Flowers are a customary tradition when planning a funeral and are often one of the happier highlights to the event because of their ability to soothe onlookers with their beauty and aroma. Quite often, you’ll notice arrangements in baskets given by friends and family, pulpit arrangements and of course, the casket covers designed in a variety of different ways. Sometimes relatives decide to have flower arrangements reflect a personality trait or a favorite color and other times there is a religious connection to the selected blooms. Florists also have their favorites, which are often an assortment of chrysanthemums, roses and lilies. One reason is due to their easy, availability from wholesalers year round and the second relies on the symbolic meaning they reflect when utilized in funeral pieces.
Certain blossoms hold certain meanings when it comes to funerals and each can represent a particular thought, feeling or sentiment that grievers wish to express. If you’ve never heard of this practice than you’ll want to learn more about the flowers your sending and the messages they’re conveying! Here is a list of the most popular varieties of funeral flowers used in the northeast and their meaning when implemented on this occasion.
Roses are the single most requested variety used in funeral pieces because they’re large enough to take up space, strong enough to last most temperatures for the duration of the occasion, highly fragrant and have a unique meaning according to each shade chosen. Yellow is typically the sign for friendship while pink pays homage to remembrance and kindness. Red is probably the most universal for funerals because it symbolizes grief and love and white transcribes as purity, innocence and everlasting bonds.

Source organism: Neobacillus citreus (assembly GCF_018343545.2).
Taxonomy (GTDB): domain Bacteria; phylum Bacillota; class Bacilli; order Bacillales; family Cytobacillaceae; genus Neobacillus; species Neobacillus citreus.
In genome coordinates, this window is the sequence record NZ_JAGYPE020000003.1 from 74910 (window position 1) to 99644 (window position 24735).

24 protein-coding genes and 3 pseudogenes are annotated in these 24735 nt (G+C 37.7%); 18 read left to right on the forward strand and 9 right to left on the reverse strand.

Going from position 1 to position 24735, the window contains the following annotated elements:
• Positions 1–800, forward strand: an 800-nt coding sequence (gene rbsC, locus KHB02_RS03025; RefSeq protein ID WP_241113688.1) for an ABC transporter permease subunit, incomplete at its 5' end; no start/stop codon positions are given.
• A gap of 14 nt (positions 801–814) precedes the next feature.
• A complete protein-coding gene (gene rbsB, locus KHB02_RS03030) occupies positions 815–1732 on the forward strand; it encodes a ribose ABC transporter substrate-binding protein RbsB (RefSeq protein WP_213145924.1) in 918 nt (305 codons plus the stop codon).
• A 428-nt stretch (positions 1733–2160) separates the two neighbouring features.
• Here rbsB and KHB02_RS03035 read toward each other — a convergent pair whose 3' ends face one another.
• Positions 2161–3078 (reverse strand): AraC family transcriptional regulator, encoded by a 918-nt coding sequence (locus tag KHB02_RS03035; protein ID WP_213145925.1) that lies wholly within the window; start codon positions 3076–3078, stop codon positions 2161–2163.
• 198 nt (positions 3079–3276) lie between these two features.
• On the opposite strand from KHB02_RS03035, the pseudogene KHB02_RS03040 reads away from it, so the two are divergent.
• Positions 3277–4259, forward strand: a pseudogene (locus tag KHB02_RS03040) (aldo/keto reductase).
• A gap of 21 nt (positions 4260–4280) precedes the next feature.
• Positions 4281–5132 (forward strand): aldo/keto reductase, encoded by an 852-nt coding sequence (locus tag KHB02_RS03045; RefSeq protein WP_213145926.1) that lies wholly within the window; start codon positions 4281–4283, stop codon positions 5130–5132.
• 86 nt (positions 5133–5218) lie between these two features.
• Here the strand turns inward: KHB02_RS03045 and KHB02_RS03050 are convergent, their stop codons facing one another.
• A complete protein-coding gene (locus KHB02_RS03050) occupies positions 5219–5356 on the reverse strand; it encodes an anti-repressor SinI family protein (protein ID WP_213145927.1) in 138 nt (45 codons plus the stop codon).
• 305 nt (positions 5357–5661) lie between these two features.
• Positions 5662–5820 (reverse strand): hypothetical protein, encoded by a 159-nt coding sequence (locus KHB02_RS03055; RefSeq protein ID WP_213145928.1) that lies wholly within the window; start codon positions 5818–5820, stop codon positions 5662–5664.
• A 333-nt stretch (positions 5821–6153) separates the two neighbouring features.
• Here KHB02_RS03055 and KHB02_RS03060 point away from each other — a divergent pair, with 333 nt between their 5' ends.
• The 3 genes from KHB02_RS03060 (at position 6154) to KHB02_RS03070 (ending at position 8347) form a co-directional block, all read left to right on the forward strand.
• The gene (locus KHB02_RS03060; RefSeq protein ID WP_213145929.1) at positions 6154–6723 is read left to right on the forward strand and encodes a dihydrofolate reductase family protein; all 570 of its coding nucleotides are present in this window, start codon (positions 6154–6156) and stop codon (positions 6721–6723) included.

Chrysanthemums (or otherwise known as spider mums and pom poms) are the oldest variety connected with funeral flowers with the exception of roses. As they are usually relatively inexpensive, they have a substantial head that allows designers to easily create casket covers and other larger pieces for the ceremony or gravesite. These flowers also hold a strong significance within many religions and emphasize the idea of “rebirth” and “heaven” in many cultures around the world.
When it comes to funerals, lilies have a bad wrap and it’s mainly due to its pungent smell that can fill an entire room. Wildly popular with undertakers and funeral directors, these star-like flowers make a grand presence because of their size and shape as well as emit a reflection of “grace” and “angelica”. The bloom also holds a direct connection to the Christian religion where it is believed that grievers filled the Virgin Mary’s tomb with pure white stems of lilies. Unfortunately, many people link the flower’s appearance and scent to death and are sometimes rejected by those who become upset by the association.